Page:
"Dashing through the Snow"
"Jingle Bells" as you've never heard it before!
You may have noticed that at Word & Song we have been creating our weekly content around a controlling Word of the Week. So the hymn, the poem, the film, the song, and to a greater or lesser extent the Friday podcast are directly or indirectly suggested each week by Monday’s word. This week’s word, Winter, set me thinking of snow songs, and so did our poem, “Stopping by Woods on a Snowy Evening.” In that poem, Robert Frost is in fact driving a horse wearing sleigh bells through the snow. And what song immediately came to mind? The ever-jolly and best-known American song of all time around the world, “Dashing through the Snow” — or as it soon came to be called, “Jingle Bells.”
Stifle that yawn! What’s the big deal with “Jingle Bells,” you ask? It’s largely been relegated to the arena of children’s songs in our time, right? It is routinely thrown in to fill out the repertoire for Christmas concerts everywhere. Ho, hum. But still, the appeal of “Jingle Bells” persists, nearly 175 years after John Pierpont wrote it. And for all that has been lost of our cultural heritage, this unpretentious little song still grabs us by the hand, jollies us up despite ourselves, and puts us in the mood to sing about something almost no one ever does anymore — bundling up on a cold clear evening to go for an invigorating sleigh ride. In a time when, sadly, most Americans can’t sing a single hymn from memory, everyone still can and does sing “Jingle Bells.”
Like Leroy Anderson’s light orchestral composition, “Sleigh Ride,” which I wrote about in December, “Jingle Bells” was not written for Christmas at all. John Pierpont, a church organist and choir director, wrote the song to be sung at a Thanksgiving concert in 1857. The congregation loved the song so much that they asked for the choir to repeat it at Christmas, and since then it’s ever been so linked. No doubt Pierpont over his lifetime played (and likely he composed and never published) many lovely pieces for his congregation. Yet long after his death, this little song, and it alone, has earned him a place in the Songwriter’s Hall of Fame, so beloved a part of American culture it had become, and so loved around the world.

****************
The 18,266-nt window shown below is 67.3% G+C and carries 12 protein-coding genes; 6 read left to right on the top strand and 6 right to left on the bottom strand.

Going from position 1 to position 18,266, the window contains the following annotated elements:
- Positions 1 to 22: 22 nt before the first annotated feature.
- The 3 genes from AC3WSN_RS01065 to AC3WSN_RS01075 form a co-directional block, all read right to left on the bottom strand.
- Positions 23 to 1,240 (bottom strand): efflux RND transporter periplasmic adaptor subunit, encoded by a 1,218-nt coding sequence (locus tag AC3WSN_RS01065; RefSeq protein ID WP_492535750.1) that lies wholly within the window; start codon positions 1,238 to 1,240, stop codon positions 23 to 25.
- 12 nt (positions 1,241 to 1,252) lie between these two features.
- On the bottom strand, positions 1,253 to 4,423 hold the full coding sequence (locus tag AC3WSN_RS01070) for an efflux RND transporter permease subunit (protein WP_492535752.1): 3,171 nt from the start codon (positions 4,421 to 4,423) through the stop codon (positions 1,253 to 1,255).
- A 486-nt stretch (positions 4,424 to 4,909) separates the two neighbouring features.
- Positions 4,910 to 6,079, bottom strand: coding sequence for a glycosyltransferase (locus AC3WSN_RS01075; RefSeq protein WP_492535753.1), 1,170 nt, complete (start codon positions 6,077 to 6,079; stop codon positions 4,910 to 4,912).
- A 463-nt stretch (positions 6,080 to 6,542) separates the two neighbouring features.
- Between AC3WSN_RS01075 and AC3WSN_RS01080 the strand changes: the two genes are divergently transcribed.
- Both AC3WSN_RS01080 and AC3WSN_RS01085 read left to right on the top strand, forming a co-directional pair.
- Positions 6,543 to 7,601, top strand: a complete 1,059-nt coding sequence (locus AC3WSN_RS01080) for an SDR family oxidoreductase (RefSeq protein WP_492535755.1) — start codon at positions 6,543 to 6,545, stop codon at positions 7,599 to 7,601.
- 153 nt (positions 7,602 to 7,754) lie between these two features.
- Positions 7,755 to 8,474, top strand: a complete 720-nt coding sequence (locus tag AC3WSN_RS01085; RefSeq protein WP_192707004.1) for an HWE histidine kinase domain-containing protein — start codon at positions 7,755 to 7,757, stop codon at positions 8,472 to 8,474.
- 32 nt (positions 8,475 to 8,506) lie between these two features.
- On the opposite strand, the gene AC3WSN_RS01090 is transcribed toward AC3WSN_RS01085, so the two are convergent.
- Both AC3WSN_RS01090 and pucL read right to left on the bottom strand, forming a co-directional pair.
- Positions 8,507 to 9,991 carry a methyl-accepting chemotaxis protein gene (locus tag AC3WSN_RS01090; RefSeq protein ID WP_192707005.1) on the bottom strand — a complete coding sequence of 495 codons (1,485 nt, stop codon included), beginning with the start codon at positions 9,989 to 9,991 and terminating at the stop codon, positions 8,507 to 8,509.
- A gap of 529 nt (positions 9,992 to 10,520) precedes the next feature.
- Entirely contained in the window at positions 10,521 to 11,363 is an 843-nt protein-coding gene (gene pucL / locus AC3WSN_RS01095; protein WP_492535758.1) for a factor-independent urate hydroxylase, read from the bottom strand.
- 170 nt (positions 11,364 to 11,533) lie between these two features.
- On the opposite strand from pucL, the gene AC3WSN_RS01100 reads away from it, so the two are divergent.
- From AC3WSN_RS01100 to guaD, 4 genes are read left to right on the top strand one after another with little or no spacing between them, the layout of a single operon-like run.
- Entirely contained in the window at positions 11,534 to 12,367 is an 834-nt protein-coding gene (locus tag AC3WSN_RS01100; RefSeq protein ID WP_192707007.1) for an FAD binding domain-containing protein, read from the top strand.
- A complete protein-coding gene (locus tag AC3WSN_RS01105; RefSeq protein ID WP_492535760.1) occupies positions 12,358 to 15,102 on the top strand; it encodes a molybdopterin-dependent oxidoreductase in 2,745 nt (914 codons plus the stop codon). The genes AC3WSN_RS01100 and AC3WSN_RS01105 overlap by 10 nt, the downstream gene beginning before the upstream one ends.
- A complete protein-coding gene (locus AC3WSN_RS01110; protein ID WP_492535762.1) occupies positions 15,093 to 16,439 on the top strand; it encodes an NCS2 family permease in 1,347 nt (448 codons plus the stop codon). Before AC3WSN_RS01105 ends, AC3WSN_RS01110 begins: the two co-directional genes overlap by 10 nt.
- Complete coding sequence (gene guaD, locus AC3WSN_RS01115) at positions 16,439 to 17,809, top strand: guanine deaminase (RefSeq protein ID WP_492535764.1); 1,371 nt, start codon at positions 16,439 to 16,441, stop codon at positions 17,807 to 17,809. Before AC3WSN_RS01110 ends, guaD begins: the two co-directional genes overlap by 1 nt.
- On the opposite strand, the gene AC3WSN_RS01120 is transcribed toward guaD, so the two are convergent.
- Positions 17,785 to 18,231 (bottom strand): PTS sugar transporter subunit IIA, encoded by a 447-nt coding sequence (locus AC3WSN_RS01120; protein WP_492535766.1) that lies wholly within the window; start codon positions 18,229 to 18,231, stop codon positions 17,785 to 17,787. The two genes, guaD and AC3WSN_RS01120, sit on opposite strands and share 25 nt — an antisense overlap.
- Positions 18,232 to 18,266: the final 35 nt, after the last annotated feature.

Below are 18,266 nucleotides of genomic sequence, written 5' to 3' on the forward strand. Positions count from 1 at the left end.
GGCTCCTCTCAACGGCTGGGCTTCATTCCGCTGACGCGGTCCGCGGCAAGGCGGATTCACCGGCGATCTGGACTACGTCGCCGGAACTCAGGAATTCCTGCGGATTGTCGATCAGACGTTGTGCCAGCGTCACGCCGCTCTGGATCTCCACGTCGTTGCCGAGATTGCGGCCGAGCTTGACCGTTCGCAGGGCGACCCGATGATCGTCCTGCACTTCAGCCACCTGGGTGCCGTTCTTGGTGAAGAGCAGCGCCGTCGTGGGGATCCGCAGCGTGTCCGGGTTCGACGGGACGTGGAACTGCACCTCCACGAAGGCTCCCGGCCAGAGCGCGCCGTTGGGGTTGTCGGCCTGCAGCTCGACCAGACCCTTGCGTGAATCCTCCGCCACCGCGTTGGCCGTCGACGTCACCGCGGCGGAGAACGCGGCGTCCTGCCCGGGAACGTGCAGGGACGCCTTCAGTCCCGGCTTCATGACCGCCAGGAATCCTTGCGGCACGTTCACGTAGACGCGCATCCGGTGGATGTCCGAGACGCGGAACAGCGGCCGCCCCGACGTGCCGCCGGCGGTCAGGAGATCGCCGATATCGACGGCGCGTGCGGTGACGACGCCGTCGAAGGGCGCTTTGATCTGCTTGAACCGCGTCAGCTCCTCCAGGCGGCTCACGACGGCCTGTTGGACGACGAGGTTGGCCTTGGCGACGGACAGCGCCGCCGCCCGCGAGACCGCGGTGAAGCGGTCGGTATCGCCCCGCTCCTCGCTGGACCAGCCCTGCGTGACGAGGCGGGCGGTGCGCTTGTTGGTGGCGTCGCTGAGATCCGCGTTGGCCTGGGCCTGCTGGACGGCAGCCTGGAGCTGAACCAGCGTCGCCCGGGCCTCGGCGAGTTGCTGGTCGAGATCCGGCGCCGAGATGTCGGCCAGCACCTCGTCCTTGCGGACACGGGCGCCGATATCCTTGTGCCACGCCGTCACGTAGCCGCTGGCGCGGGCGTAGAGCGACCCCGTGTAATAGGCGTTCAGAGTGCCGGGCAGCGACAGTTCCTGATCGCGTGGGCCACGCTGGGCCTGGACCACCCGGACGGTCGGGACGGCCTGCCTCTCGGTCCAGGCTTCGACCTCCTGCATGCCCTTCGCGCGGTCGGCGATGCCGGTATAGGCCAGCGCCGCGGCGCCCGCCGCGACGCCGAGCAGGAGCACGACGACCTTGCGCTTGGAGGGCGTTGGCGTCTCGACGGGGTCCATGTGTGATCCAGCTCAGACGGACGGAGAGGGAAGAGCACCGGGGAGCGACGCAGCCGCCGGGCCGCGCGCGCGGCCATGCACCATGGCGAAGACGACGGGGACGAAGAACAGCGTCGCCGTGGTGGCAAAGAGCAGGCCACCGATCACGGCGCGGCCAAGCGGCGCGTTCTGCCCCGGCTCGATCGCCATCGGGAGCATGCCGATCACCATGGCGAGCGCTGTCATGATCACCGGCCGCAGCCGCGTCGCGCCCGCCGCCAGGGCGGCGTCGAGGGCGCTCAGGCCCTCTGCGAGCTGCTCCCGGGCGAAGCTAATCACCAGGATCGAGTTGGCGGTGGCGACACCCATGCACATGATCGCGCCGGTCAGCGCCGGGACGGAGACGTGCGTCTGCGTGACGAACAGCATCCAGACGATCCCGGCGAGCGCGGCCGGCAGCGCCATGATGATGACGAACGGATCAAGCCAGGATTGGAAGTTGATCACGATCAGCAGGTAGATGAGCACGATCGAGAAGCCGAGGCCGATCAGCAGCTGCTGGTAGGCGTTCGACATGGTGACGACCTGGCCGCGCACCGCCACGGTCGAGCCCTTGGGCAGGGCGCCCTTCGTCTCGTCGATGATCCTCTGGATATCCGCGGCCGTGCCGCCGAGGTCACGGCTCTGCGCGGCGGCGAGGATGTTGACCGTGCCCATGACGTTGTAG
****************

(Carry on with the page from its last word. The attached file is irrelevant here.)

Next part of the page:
But I did promise you that I’d give you “Jingle Bells” as you’ve never heard it before, true? And so I will. Listen below to hear the original song, as Pierpont composed and arranged it for his church choir. I think you will find his tune and arrangement surprising and delightful. For myself, I’d love to sing it as he wrote it, henceforward. (See if you catch a reference to Stephen Foster’s“Camptown Races” (1850) in the final verse!)
For a bit more fun to get the blood pumping in the cold of winter, here’s a swing version of Pierpont’s tune, orchestrated by that great innovator, Glenn Miller, who performed his adaptation of the song on Christmas Eve of 1941, two weeks after the attack on Pearl Harbor. The vocals are by Tex Beneke, Ernie Caceres, and the Modernaires. Listen for Beneke’s allusion to “I’ve Got My Love to Keep Me Warm” and to the unique alternative to jingling “bells” in Caceres’ “Mexican version” of the song.
I'm a little behind, but so glad I got to this...the choral version is, as you promised, such a delight!
That "...all the way" at the end of each chorus certainly gives the song a sort of unexpected Wagnerian haunt (though perhaps only to modern ears who are so inundated with the "simplified" version that any change would seem unexpected, not sure).
And, frankly, I'm not even sure what I mean by "Wagnerian" there -- not musical in terms of style or harmony I suppose, but sort of like making yourself a peanut butter and jelly sandwich and suddenly discovering that the taste of caviar is popping up in every third bite -- or something like that...
Anyway delightful. And I just shared that Mongolian version to facebook with the comment, "Mongolian Stir-Fry, anyone?" :-)